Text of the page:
Identity theft occurs when a cyber criminal compromises private data, such as your Social Security number, credit card, or even your name without your permission and uses it to commit fraud.
It always begins with a data security breach of some kind but can end in ruin for your credit score, bank account, healthcare, and even more. When your personal information is stolen, the clock begins ticking because it’s only a matter of time before stolen data about you is used by someone pretending to be you. It’s important you immediately take steps to beat the ticking identity theft clock.
Alert the credit authorities
There’s a connection between the high rate of credit fraud in this US and the lack of security that we put up with; US consumers also enjoy a high level of consumer protection. There might not be enough proper preventative protections in place but there are action items you can take to minimize damage once your ID has been compromised.
First, place a fraud alert on your credit report. This entitles you to a free copy of your credit report that you should carefully review for any anomalies or suspicious activity. The fraud alert stays on your report for 90 days and needs to be renewed after 90 days. When you place a fraud alert with one of the three credit monitoring agencies listed below, they will notify the other agencies automatically.
Freeze your credit
After you have created an identity theft report, you should additionally place an extended fraud alert – often called a credit freeze – on your credit file.
It is important to note the sequence of actions I have laid out here as some readers on Brian Krebs’ blog are noting that they cannot issue a fraud alert once they have already issued a credit freeze.
A credit freeze might sound drastic but all it does is prevent a cyber thief from accessing your credit report. There may be a small fee for placing and removing a credit freeze, but it is generally worth it.
Submit an identity theft affidavit
Should you discover any fraudulent actively, it is imperative that you contact the company immediately where the account was opened and close it as soon as possible. The company will require a completed identity theft affidavit similar to this.
Drivers license compromised? Contact DMV
Should you find your driver’s license has been compromised, contact the Department of Motor Vehicles immediately. You can request the DMV to flag your file, so that no one else can try to obtain a license from them in your name.
This is similar to a credit freeze but involves your government issued ID, so you’ll want to be sure identity thieves don’t have access to any level of personal data.
File a police report
While the police don’t usually investigate cyber crimes of this nature, you should still file a police report. Make sure you get a copy of the police report or at least the report number for reference. You will need this if the thief is ever caught or if you wish to proceed with further legal action.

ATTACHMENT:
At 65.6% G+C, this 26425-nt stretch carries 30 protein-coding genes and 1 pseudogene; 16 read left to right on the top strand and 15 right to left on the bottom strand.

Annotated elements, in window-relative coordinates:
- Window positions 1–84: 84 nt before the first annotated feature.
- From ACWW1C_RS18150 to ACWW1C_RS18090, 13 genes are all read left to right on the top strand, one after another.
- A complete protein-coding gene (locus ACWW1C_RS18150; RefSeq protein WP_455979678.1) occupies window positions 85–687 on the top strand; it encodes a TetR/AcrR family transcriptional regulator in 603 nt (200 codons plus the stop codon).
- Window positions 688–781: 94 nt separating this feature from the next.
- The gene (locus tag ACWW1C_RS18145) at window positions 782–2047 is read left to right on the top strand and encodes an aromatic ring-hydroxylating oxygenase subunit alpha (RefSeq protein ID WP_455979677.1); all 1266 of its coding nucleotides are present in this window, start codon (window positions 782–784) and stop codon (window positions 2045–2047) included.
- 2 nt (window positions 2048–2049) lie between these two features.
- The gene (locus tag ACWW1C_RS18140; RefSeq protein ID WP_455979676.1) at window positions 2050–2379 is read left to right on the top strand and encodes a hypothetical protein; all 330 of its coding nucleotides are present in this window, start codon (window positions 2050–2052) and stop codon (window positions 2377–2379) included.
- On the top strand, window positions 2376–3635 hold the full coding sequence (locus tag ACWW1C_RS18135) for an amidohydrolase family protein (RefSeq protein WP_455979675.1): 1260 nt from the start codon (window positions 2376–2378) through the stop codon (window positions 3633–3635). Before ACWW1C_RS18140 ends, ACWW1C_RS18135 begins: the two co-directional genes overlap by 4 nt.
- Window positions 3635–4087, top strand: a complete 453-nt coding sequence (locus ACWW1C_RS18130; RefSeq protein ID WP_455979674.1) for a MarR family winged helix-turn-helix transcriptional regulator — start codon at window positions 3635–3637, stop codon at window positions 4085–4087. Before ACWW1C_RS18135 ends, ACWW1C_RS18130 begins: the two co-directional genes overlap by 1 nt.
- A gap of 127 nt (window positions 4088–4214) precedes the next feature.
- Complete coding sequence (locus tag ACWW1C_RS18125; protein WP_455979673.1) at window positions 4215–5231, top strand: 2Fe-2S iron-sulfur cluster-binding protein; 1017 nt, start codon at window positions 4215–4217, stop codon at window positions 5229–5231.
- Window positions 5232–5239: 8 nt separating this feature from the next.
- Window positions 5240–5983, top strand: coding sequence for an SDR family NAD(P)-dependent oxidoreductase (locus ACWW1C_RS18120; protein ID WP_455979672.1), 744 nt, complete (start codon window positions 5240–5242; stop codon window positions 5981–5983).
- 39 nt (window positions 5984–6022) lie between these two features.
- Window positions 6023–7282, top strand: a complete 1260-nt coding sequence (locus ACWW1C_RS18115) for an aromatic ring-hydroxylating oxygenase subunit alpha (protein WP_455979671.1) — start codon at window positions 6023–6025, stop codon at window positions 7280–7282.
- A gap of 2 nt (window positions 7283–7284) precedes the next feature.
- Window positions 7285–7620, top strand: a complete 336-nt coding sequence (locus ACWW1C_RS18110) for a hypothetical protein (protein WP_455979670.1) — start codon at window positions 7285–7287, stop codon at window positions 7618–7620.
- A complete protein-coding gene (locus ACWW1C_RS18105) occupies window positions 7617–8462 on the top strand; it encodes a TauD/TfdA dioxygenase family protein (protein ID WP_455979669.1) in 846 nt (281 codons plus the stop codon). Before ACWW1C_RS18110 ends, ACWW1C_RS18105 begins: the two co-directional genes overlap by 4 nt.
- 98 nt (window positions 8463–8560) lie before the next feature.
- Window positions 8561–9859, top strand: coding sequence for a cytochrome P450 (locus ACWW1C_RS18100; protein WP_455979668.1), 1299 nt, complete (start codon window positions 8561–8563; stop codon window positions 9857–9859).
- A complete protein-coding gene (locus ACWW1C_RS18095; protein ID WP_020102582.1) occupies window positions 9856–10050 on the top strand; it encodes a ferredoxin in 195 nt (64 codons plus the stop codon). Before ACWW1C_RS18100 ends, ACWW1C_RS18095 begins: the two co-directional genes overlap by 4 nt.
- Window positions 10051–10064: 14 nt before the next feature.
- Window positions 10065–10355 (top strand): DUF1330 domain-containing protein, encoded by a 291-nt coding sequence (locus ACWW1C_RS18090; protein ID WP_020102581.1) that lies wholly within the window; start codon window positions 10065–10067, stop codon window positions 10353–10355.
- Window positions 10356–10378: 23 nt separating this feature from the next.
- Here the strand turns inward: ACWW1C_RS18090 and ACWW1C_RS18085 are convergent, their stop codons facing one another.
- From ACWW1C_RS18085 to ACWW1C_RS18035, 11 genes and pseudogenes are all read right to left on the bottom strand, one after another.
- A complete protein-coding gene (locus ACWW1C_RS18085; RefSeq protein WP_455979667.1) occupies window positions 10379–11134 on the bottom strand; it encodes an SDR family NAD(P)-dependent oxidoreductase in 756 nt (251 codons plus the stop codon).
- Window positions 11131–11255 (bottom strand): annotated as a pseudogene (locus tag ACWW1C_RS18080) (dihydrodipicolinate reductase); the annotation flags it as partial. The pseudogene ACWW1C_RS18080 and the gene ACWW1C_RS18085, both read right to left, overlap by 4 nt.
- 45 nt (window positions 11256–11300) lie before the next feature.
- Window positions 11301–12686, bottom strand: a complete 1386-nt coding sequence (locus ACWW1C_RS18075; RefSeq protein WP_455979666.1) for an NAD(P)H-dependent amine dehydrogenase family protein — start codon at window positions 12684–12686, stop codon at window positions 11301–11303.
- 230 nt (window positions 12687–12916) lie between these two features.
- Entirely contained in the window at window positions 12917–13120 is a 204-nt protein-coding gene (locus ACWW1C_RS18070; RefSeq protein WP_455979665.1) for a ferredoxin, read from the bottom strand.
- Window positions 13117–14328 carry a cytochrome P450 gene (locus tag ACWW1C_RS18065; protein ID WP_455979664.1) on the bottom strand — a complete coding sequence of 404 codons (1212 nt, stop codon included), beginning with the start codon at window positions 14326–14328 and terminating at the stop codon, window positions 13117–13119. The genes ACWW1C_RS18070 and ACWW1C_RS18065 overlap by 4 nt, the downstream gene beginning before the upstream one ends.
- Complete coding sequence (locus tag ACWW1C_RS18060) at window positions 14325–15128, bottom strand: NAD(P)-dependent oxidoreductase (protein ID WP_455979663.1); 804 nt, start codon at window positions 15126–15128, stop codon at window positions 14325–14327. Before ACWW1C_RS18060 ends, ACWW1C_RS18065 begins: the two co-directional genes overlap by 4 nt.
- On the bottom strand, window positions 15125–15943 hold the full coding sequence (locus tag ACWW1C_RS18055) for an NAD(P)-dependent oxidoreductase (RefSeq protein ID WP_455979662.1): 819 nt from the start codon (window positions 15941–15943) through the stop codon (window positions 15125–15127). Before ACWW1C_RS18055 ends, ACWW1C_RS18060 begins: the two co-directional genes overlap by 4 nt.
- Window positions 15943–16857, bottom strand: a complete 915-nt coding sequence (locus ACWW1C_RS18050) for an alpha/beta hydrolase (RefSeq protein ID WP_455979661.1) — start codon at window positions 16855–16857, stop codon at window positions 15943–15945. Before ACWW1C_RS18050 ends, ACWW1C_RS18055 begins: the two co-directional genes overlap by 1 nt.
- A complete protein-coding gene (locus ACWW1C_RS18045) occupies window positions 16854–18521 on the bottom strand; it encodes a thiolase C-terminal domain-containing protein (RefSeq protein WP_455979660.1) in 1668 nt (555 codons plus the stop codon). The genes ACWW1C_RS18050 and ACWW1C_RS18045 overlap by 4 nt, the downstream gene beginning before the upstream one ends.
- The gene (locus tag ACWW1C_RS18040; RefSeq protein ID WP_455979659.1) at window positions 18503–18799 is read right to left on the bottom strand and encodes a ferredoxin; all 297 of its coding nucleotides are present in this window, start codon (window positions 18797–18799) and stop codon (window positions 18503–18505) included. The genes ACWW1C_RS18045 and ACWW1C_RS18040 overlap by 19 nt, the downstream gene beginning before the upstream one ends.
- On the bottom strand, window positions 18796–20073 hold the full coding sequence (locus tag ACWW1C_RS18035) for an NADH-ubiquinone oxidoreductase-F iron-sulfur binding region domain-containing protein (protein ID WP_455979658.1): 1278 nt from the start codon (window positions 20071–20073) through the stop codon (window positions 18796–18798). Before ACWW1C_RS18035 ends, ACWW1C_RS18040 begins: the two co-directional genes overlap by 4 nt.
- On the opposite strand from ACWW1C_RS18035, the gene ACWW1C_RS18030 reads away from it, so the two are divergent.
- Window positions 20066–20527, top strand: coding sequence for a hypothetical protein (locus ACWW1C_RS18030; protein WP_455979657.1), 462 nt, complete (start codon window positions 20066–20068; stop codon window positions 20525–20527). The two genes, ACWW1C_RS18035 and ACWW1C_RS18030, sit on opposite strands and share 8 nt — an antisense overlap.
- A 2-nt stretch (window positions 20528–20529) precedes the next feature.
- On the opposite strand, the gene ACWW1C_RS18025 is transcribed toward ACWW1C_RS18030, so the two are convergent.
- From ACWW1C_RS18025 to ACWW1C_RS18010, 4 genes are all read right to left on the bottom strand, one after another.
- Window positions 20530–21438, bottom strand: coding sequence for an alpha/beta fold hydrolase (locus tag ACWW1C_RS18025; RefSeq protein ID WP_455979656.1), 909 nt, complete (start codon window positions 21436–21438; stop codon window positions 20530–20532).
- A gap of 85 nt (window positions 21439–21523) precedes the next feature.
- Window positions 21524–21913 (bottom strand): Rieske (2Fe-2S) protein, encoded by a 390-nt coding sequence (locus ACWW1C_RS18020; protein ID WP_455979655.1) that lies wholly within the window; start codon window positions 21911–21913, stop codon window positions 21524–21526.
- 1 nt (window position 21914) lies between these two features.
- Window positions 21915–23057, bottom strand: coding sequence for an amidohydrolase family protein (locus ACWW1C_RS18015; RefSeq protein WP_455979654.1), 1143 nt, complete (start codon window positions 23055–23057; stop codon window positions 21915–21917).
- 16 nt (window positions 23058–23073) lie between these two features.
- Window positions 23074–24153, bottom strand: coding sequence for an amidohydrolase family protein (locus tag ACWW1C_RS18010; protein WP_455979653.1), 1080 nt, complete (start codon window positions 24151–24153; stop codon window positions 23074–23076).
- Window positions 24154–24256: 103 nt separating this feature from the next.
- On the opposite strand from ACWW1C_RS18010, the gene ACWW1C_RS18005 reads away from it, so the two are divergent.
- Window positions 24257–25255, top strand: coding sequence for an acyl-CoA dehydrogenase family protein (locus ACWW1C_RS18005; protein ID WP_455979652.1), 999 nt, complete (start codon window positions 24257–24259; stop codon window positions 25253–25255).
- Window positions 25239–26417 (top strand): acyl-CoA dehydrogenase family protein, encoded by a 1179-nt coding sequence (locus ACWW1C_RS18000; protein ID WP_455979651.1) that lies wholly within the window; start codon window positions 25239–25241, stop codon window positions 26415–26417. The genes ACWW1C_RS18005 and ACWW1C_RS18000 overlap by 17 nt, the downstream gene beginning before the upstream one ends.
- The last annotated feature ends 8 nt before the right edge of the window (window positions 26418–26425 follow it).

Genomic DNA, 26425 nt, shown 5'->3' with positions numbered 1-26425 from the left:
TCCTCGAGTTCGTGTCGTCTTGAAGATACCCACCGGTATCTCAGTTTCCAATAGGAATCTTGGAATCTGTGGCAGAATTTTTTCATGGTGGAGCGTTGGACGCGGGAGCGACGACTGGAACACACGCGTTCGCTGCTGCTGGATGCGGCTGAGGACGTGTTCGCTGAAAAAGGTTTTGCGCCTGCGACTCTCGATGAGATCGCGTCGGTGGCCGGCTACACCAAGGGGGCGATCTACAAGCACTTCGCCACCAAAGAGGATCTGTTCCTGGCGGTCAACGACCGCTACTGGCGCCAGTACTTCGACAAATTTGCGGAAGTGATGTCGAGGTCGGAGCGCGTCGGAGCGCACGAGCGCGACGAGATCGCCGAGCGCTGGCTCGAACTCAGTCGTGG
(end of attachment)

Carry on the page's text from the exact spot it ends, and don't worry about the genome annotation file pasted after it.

File a report with the federal trade commission
There are over 17 million US residents that were victims of identity theft in 2014. This crime has clearly graduated from an uncommon one to the most prevalent, since we all live this connected digital lifestyle.
Nobody should be ashamed or embarrassed to report such a crime. To help combat the growing trend of identity theft, it is beneficial to make your voice known and report the theft to the FTC (Federal Trade Commission) by either calling 1-877-ID-THEFT or visiting their website.
Remember, if you’re a victim of identity theft, the clock has already begun ticking so taking a few moments to shore up your defenses now is the best thing you can do.
About the Author: Scott Schober (@ScottBVS) has lectured and presented extensively regarding cybersecurity and corporate espionage at numerous conferences around the globe. He has recently overseen the development of several cell phone detection tools used to enforce a “no cell phone policy” in correctional, law enforcement and secured government facilities. He is regularly interviewed for leading national publications and major network television stations, including Fox, Bloomberg, Good Morning America, CNN, CCTV, CNBC and MSNBC. He is the author of “Hacked Again” and writes, “In a modern digital world no one is safe from being hacked, not even a renown cybersecurity expert.”
Editor’s Note: The opinions expressed in this guest author article are solely those of the contributor, and do not necessarily reflect those of Tripwire, Inc.
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